The IRS uses software called the Reasonable Care Assistant in evaluating whether a taxpayer is eligible for a first time penalty abatement.

Understanding how the Reasonable Care Assistant evaluates your situation can boost your chances of success. While the inner workings of the software are not widely known, some industry experts would be able to advise what it looks out for.

People have criticized the software for giving many incorrect results over the years. If the IRS rejects your penalty waiver application, a tax relief professional can persuade the IRS to amend their position.


In this article, I provided a sample letter for penalty abatement due to reasonable cause. You can certainly use this as a starting point for writing your letter.

However, your situation may not be as clear cut as the one we presented here. For example, how do you present and prove complex issues such as martial turbulence or a failure on the part of your tax preparer etc.?

You could always try to write the penalty abatement letter and see how the IRS responds. However, if the IRS rejects your letter, you’ll have to undergo an appeals process. If you’re like me, you’ll want to put your tax issues behind you as quickly and painlessly as possible.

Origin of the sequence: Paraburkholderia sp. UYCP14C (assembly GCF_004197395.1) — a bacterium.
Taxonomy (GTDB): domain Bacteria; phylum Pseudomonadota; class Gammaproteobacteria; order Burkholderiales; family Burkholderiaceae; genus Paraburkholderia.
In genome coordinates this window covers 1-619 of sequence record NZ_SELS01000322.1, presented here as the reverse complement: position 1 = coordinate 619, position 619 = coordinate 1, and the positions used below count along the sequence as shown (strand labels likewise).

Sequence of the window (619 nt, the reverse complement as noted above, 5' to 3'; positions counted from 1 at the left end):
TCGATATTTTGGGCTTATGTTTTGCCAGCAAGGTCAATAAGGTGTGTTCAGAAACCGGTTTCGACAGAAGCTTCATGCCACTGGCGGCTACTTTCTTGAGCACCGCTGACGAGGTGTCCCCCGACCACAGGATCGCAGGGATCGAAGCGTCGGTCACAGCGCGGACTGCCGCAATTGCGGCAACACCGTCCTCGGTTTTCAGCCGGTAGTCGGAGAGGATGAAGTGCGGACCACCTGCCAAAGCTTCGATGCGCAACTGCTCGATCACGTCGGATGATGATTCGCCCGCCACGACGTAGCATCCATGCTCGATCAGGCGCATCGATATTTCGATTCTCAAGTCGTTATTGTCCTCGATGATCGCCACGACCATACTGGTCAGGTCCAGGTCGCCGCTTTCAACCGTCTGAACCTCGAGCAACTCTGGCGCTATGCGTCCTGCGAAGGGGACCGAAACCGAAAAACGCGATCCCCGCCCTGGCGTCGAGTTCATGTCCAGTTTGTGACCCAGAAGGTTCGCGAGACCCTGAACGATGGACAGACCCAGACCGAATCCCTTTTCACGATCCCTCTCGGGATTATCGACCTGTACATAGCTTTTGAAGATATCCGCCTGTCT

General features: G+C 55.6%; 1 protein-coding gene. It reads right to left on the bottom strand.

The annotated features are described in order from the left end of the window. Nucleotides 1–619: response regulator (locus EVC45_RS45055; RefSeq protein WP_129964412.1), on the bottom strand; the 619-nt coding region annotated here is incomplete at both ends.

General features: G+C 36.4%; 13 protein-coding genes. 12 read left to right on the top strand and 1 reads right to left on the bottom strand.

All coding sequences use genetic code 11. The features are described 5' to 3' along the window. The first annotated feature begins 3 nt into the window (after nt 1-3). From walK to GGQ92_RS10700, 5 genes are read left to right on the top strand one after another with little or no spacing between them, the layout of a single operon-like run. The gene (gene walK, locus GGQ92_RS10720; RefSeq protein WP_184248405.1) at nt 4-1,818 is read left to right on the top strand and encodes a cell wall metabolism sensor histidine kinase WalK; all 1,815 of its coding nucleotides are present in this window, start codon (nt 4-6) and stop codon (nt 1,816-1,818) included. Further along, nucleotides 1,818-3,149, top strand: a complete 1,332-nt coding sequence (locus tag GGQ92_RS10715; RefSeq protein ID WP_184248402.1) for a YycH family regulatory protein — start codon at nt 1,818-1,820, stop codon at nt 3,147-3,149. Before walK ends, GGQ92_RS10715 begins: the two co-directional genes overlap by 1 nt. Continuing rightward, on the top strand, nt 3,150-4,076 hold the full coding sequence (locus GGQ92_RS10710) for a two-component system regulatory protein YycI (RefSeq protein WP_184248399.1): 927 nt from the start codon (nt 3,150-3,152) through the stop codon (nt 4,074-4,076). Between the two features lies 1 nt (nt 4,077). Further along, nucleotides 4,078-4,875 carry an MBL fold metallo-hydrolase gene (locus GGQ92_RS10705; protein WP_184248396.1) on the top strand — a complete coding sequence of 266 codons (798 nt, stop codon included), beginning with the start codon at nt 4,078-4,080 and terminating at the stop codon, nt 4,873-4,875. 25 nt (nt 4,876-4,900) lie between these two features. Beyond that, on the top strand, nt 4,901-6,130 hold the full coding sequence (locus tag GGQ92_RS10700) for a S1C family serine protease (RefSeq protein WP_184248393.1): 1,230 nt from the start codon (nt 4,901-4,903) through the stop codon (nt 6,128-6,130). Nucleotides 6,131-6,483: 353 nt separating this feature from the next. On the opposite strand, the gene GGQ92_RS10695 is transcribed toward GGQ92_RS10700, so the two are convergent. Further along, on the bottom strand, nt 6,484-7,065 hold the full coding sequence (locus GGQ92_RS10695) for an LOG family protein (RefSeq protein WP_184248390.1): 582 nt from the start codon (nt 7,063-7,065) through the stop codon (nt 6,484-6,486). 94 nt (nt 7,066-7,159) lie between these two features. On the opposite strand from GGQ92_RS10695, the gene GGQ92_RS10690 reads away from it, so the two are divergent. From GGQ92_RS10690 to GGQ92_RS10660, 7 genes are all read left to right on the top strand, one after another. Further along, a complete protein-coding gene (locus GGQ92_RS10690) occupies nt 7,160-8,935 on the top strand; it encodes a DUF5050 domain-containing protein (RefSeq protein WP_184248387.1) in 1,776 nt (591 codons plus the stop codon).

There is no question: getting the help of a tax professional is the most painless way to get your tax issues resolved. Companies like Curadebt offer a FREE consultation. You only pay them if they can help you further. You really can’t do much better than Curadebt because they…

  • Have wide ranging experience in what situations can be considered reasonable cause
  • Can tie your situations to the relevant policies and laws to help your case
  • Know what types of documents can help to prove reasonable cause arguments
  • Follows a successful penalty abatement letter writing formula